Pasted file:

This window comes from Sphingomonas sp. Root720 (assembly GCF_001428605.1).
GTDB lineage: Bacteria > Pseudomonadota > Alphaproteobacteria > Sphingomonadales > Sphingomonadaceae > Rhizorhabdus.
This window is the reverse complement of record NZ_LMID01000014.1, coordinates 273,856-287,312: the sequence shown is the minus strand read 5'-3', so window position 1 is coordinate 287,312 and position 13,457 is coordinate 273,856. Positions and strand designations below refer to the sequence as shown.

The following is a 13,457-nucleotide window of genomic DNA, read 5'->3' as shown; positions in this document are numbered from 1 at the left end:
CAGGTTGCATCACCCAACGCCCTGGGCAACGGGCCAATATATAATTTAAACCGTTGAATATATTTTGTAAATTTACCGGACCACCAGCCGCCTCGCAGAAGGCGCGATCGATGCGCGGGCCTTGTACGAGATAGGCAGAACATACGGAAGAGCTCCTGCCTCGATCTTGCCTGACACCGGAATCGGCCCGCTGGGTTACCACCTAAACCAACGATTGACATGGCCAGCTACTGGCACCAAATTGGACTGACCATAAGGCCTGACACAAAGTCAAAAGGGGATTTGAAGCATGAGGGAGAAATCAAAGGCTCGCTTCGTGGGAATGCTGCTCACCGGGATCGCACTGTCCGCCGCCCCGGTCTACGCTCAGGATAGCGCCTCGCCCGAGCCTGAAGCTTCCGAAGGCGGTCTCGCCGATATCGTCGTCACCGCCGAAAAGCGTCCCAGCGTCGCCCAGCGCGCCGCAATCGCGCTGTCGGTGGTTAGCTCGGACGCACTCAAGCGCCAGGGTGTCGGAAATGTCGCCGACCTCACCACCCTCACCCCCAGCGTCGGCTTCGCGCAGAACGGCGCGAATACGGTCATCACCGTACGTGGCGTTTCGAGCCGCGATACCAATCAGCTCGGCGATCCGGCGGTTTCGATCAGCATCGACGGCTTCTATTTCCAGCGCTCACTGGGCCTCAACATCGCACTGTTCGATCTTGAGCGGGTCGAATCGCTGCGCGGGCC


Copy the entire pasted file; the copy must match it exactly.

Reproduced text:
This window comes from Sphingomonas sp. Root720 (assembly GCF_001428605.1).
GTDB lineage: Bacteria > Pseudomonadota > Alphaproteobacteria > Sphingomonadales > Sphingomonadaceae > Rhizorhabdus.
This window is the reverse complement of record NZ_LMID01000014.1, coordinates 273,856-287,312: the sequence shown is the minus strand read 5'-3', so window position 1 is coordinate 287,312 and position 13,457 is coordinate 273,856. Positions and strand designations below refer to the sequence as shown.

The following is a 13,457-nucleotide window of genomic DNA, read 5'->3' as shown; positions in this document are numbered from 1 at the left end:
CAGGTTGCATCACCCAACGCCCTGGGCAACGGGCCAATATATAATTTAAACCGTTGAATATATTTTGTAAATTTACCGGACCACCAGCCGCCTCGCAGAAGGCGCGATCGATGCGCGGGCCTTGTACGAGATAGGCAGAACATACGGAAGAGCTCCTGCCTCGATCTTGCCTGACACCGGAATCGGCCCGCTGGGTTACCACCTAAACCAACGATTGACATGGCCAGCTACTGGCACCAAATTGGACTGACCATAAGGCCTGACACAAAGTCAAAAGGGGATTTGAAGCATGAGGGAGAAATCAAAGGCTCGCTTCGTGGGAATGCTGCTCACCGGGATCGCACTGTCCGCCGCCCCGGTCTACGCTCAGGATAGCGCCTCGCCCGAGCCTGAAGCTTCCGAAGGCGGTCTCGCCGATATCGTCGTCACCGCCGAAAAGCGTCCCAGCGTCGCCCAGCGCGCCGCAATCGCGCTGTCGGTGGTTAGCTCGGACGCACTCAAGCGCCAGGGTGTCGGAAATGTCGCCGACCTCACCACCCTCACCCCCAGCGTCGGCTTCGCGCAGAACGGCGCGAATACGGTCATCACCGTACGTGGCGTTTCGAGCCGCGATACCAATCAGCTCGGCGATCCGGCGGTTTCGATCAGCATCGACGGCTTCTATTTCCAGCGCTCACTGGGCCTCAACATCGCACTGTTCGATCTTGAGCGGGTCGAATCGCTGCGCGGGCC